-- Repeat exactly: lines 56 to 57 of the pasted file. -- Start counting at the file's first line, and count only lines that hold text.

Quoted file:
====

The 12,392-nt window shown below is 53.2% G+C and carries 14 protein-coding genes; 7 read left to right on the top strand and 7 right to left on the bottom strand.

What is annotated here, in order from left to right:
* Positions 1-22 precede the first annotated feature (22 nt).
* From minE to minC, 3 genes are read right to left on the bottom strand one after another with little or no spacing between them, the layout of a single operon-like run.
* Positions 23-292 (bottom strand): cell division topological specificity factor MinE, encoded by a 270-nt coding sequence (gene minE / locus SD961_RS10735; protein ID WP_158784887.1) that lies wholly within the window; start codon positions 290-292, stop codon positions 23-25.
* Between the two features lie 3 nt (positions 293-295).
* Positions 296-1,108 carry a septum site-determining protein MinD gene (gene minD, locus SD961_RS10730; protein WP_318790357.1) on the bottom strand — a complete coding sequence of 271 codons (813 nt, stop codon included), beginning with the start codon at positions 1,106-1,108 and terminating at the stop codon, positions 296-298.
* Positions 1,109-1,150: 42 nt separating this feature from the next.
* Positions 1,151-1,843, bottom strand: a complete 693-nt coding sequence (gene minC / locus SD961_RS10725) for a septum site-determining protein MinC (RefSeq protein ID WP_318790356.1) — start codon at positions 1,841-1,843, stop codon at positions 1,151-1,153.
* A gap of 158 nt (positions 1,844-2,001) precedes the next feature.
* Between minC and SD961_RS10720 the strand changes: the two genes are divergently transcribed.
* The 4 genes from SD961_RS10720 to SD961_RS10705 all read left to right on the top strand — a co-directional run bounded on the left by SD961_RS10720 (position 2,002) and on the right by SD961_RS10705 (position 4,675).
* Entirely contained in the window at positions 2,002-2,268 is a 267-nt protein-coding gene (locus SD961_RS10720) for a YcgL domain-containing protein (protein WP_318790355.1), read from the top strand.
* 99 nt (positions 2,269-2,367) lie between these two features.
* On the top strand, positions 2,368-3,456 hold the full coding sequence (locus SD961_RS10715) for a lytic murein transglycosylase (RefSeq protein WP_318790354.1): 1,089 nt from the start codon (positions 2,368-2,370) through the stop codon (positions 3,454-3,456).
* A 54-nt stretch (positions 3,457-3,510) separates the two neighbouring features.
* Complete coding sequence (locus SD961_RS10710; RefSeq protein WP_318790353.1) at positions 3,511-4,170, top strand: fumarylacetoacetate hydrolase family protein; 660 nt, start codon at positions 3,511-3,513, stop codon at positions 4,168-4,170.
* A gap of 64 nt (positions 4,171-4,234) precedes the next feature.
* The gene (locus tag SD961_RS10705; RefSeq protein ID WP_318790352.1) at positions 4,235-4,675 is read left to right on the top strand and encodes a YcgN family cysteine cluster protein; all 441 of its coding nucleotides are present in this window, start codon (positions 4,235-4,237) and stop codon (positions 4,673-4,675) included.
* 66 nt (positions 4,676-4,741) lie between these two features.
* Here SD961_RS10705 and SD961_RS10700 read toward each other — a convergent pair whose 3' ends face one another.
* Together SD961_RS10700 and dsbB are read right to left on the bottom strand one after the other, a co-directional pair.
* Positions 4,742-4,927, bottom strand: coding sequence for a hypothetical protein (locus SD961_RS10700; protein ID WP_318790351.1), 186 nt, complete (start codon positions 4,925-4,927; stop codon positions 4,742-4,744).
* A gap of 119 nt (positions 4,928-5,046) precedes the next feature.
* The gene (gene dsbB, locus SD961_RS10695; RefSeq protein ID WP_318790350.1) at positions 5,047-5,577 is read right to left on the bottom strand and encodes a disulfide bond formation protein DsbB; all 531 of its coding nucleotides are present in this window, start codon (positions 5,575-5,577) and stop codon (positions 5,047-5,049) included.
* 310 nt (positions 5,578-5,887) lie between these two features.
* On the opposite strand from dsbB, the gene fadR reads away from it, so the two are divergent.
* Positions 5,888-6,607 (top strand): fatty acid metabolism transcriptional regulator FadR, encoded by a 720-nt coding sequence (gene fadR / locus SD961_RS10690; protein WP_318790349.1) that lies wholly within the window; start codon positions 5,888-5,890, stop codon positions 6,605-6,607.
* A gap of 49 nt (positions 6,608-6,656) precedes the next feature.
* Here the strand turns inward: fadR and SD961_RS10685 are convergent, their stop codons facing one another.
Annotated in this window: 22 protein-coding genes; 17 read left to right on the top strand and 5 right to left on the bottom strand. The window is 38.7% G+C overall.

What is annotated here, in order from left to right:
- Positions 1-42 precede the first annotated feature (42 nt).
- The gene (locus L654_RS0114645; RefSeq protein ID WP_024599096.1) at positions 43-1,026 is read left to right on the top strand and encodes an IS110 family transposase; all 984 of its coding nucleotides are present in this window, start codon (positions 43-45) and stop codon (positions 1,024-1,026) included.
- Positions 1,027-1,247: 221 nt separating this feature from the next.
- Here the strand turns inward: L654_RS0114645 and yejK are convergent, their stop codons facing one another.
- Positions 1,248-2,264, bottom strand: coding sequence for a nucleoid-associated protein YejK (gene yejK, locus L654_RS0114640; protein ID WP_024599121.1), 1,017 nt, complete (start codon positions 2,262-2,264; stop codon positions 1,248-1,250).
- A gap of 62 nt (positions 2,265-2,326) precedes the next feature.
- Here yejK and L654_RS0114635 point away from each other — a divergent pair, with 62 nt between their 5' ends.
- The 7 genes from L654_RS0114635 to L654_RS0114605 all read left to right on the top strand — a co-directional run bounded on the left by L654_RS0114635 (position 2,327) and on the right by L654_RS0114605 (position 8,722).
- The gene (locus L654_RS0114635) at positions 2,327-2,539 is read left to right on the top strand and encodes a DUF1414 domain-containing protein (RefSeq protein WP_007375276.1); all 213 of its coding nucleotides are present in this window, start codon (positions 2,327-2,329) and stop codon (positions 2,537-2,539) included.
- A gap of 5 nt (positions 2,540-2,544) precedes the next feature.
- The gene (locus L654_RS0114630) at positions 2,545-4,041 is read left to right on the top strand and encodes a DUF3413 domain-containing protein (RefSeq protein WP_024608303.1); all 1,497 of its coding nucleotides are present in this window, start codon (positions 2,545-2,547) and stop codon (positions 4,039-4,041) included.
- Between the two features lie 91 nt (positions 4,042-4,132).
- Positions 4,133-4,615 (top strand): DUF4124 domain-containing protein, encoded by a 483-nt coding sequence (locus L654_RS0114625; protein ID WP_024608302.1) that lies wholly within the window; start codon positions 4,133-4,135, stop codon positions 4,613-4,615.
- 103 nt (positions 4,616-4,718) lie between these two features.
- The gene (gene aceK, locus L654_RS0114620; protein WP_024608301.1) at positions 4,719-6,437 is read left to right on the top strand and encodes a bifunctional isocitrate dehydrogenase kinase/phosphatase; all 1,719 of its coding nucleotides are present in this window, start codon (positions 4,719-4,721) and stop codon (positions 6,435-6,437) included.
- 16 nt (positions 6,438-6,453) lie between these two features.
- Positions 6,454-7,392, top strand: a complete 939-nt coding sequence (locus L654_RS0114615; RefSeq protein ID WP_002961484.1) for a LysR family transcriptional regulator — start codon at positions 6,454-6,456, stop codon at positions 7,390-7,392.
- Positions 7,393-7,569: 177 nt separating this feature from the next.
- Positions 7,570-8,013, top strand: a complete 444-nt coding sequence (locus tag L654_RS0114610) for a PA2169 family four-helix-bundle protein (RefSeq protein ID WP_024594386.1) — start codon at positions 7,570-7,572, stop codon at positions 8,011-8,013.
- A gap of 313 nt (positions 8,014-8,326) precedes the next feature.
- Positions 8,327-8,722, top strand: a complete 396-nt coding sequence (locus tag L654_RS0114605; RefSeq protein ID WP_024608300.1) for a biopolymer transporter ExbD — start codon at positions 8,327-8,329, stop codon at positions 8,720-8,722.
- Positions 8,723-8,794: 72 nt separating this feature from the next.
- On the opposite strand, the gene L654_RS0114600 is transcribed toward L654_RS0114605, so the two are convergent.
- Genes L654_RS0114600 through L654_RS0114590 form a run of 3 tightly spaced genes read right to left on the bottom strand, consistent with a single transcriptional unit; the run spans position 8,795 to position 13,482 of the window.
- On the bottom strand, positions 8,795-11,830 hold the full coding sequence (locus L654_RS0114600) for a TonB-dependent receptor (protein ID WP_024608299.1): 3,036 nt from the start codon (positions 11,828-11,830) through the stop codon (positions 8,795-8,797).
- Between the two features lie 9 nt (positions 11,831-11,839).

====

- Genes L654_RS0114600 through L654_RS0114590 form a run of 3 tightly spaced genes read right to left on the bottom strand, consistent with a single transcriptional unit; the run spans position 8,795 to position 13,482 of the window.
- On the bottom strand, positions 8,795-11,830 hold the full coding sequence (locus L654_RS0114600) for a TonB-dependent receptor (protein ID WP_024608299.1): 3,036 nt from the start codon (positions 11,828-11,830) through the stop codon (positions 8,795-8,797).